Interaction in Human Development unites theoretical essays and empirical accounts bearing directly on the nature of interactions as a principal factor and organizing feature in human mental and social development. The papers discuss all areas of interaction including genetic, environmental, life-span, interpersonal, and cultural. Ideal as a text for students and as a reference for professionals in personality, developmental, educational, and environmental psychology, psychotherapy, behavioral medicine, and language.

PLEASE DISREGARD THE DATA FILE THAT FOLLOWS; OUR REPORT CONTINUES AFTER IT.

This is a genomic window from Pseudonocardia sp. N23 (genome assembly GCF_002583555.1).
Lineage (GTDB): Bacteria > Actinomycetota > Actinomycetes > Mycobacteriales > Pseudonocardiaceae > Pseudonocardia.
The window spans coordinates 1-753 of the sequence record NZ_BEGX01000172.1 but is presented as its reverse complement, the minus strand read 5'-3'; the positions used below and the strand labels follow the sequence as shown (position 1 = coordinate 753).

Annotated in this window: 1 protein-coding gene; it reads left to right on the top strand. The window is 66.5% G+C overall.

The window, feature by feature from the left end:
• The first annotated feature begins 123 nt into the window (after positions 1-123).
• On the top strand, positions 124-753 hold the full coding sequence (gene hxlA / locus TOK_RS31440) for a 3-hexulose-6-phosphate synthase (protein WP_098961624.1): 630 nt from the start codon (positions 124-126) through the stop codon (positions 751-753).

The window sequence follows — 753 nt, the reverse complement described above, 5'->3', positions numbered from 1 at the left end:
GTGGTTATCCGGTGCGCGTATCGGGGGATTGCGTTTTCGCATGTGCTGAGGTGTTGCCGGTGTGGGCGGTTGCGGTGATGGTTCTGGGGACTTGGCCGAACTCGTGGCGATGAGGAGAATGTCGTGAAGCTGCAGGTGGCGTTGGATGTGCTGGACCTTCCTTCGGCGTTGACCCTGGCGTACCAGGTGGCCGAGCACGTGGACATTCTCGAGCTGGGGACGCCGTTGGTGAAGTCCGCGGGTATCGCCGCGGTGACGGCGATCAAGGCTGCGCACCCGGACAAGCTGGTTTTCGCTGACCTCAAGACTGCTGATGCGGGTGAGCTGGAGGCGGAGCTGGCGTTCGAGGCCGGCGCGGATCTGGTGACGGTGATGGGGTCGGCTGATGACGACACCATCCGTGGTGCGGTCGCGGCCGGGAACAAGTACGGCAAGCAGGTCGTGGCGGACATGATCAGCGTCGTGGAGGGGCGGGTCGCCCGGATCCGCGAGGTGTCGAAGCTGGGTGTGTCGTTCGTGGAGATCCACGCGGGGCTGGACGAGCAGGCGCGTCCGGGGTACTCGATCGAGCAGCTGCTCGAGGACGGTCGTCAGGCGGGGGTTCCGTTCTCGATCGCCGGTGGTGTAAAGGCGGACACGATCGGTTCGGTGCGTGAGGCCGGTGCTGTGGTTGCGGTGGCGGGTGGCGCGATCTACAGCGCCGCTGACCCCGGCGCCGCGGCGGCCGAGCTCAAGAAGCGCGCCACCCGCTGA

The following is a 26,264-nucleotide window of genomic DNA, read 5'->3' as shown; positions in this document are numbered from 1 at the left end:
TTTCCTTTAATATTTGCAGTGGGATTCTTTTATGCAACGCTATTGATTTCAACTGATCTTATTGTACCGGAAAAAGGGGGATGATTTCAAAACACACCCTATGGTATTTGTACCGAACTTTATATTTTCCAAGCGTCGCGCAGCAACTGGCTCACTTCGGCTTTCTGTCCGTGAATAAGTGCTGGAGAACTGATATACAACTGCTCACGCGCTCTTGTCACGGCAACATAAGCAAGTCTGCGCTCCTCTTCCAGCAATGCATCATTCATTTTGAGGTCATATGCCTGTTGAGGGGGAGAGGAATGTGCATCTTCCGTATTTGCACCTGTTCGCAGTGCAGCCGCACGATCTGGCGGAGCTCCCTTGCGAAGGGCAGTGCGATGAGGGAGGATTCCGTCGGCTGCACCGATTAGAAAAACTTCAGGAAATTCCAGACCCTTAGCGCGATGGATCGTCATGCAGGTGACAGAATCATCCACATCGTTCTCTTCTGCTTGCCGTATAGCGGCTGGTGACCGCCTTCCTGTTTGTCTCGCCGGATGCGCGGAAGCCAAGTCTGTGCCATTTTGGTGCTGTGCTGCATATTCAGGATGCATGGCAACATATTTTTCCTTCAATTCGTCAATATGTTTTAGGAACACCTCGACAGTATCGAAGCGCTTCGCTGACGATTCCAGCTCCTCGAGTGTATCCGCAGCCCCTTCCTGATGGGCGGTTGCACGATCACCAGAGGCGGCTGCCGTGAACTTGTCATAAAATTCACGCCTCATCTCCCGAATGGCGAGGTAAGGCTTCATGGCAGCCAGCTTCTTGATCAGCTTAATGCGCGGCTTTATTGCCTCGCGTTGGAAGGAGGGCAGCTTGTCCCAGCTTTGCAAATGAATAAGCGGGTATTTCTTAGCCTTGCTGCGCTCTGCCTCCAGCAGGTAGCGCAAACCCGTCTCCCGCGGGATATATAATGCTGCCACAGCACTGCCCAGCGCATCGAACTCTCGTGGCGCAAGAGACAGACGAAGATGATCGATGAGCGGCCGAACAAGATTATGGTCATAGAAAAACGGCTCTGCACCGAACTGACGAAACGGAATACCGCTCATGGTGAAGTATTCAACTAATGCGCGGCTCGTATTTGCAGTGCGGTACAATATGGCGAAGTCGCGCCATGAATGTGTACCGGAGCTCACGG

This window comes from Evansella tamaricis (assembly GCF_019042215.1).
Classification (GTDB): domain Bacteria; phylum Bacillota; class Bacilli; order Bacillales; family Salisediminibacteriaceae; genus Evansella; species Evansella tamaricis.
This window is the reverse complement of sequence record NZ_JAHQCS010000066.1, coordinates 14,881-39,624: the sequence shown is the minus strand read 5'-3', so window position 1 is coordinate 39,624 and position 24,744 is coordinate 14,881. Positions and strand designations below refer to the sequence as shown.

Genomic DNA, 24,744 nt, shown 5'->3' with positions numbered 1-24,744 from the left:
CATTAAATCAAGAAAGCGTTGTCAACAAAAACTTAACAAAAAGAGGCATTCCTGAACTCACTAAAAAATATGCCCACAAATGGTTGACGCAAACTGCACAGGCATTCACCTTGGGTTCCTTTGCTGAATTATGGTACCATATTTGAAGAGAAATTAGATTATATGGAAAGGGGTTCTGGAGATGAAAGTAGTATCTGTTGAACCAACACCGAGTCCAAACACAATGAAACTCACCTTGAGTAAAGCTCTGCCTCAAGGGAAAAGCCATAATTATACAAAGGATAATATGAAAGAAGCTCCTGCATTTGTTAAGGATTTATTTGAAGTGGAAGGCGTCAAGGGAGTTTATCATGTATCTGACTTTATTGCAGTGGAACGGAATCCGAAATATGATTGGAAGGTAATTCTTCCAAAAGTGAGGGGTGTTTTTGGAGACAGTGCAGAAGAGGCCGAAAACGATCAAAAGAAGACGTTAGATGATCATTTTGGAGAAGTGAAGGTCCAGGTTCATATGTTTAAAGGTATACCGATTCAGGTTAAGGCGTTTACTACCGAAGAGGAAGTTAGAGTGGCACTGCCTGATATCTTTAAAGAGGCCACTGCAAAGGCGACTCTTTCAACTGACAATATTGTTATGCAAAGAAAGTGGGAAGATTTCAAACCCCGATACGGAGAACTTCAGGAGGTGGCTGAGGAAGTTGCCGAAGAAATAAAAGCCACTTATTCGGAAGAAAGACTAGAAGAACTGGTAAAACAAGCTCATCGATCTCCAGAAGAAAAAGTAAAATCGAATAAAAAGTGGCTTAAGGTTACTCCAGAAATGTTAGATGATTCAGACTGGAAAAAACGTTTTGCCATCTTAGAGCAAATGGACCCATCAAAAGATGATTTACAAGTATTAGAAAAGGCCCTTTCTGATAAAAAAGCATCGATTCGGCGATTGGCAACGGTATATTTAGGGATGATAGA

"This may be the most stimulating and significant volume yet to appear in the 'Cross currents in Contemporary Psychology' series; it is a critically important addition to this series, and a valuable supplement to the "Life-Span Developmental Psychology" series....Highly recommended for upper-division undergraduates."
"This book is intended for advanced developmentalists and would make an excellent text for a graduate seminar."
—Child Development Abstracts & Bibliography